What do you see as the most challenging issues facing the women's game right now?
I think the women’s game is very healthy and is growing. I am excited to see where the game goes next, but there are some challenges. I see the next challenge as the way to make the women’s game a product that can bring in revenue. This does require investment by World Rugby, the national unions and progressive sponsors. It also requires the broadcast partners to see the game as something that people want to watch. The World Cup, the Premiership in England and the domestic league in France are all demonstrating that fans want to watch women’s rugby.
It is amazing to me that so few traditional unions do not see the women’s game as their main engine of growth. If they were companies they would all see the strategic advantage of investing in the women’s game to grow the game and the pot, but unions look at resources as fixed and therefore if you give money to the women you have to take it away from the men.
Who do you think is adjusting best to this new era and why?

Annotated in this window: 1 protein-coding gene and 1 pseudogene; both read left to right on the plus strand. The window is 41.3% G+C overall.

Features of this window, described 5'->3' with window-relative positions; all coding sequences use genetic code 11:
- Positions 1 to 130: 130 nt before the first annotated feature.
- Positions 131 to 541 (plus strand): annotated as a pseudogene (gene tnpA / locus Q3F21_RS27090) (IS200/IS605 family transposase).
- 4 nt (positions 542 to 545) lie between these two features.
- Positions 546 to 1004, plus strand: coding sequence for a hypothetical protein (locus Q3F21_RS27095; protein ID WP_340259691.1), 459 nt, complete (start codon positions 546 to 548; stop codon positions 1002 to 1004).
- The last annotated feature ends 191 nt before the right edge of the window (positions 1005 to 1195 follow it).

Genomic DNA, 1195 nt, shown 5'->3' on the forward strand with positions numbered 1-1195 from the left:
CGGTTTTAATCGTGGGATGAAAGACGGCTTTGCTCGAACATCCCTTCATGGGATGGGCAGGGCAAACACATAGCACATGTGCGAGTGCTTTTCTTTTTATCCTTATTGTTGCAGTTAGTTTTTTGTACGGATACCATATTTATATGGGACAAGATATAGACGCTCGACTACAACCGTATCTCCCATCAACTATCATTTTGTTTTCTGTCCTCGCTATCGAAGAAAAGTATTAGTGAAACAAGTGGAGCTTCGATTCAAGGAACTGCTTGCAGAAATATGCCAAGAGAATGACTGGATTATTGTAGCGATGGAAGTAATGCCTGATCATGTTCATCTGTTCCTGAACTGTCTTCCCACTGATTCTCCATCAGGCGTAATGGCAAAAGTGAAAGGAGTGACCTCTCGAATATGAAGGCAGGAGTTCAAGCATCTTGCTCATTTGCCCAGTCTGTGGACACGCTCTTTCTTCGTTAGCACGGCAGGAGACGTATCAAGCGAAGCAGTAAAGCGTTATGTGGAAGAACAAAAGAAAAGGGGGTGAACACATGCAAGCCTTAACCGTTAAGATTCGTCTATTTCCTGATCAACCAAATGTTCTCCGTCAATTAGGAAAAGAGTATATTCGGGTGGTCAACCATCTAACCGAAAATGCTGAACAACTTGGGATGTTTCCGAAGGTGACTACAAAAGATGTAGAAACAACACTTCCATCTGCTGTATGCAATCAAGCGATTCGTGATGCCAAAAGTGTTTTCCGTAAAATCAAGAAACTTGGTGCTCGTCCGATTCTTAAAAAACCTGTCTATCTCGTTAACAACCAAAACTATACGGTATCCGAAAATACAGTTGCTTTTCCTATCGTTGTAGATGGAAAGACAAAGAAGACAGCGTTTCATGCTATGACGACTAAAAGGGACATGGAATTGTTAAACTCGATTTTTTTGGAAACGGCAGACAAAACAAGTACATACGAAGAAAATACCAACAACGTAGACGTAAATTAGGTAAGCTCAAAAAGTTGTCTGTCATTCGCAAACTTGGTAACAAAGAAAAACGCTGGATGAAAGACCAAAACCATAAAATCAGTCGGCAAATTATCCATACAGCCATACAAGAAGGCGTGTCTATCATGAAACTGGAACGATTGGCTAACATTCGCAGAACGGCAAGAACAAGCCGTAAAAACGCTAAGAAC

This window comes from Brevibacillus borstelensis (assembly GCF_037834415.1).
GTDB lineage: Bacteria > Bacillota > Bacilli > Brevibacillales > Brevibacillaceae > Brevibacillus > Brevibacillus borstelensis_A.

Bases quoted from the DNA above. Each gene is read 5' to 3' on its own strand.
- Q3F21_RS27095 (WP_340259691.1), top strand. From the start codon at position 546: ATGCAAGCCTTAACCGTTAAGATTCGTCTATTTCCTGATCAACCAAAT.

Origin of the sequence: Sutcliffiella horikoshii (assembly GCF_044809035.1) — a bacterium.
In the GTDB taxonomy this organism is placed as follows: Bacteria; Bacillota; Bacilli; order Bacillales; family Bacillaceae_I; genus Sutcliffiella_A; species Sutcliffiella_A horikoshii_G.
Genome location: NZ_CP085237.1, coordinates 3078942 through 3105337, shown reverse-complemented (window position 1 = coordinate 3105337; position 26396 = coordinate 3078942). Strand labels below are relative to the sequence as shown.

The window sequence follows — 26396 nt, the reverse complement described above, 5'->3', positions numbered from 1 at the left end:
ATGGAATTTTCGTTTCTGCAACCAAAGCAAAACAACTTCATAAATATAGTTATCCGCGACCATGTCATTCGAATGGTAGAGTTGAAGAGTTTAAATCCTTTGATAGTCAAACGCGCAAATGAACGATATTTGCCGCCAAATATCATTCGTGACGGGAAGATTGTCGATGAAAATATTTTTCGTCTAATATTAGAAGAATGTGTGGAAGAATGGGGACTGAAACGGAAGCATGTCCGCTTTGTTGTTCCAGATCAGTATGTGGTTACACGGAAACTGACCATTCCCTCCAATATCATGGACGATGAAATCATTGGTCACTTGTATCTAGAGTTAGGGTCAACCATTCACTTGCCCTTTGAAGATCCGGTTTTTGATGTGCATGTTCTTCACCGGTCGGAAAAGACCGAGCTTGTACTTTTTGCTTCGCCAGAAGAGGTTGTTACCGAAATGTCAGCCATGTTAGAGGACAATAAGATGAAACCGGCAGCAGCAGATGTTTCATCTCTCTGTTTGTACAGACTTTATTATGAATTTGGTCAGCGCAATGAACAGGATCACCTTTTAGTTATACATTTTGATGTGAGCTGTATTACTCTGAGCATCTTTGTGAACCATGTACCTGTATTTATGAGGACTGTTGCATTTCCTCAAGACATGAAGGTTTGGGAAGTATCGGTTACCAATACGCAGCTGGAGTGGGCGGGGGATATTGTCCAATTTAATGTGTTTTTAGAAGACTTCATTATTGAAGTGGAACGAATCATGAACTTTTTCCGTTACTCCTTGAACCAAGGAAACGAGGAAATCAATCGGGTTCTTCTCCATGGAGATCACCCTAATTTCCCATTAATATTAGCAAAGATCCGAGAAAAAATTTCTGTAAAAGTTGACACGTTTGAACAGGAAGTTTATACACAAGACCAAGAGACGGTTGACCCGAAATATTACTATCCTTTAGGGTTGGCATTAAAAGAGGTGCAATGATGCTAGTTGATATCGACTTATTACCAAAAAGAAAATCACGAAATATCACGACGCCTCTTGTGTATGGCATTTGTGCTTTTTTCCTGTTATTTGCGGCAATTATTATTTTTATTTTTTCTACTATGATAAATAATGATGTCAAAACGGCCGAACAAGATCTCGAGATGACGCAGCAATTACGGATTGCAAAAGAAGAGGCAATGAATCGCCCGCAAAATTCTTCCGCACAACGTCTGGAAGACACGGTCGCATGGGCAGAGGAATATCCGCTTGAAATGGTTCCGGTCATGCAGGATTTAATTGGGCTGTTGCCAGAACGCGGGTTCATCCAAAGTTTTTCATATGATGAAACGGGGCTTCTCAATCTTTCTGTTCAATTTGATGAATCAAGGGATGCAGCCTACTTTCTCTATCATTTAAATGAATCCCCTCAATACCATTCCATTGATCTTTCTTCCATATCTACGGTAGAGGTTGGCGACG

I think New Zealand is adjusting the best and Australia is closing the gap. I think both of those unions seem to have a strategy to their approach to the women’s game and most importantly they are looking to create women’s rugby products, whether it is competitions or teams, and then using those to bring in new sponsors. I think what is going on with women’s sports in Australia is very exciting. Rugby is not really a major sport in that country, but women’s rugby could be and I think the ARU see that.
France is also doing well in this transition because they see rugby as rugby regardless of gender. They get 10k people for their home tests when they hold them in the right places. I think it is also interesting that they have not centralised their 7s players. In the US, rugby is the only full-time residency program that the USOC funds that is a team sport. Generally you improve team sports by playing the sport, but rugby has removed 7s players from the domestic competition and now they do not play enough.
How should nations who are struggling to balance the demands of 7s and 15s approach their programmes in your view?
I think the idea that 7s and 15s are two different sports has some merit but I believe that they are more a like than they are different. I think an analogy that works is skiing. There are some speciality downhill skiers, some specialist slalom and some that do both. I think that that is true of most rugby players. I do think that separating the games right now for the women is doing both the players and the game a disservice. The main reasons for that are that there are not enough competitions for any player to be a 7s only player and because the talent pool is not deep enough to have 2 separate squads.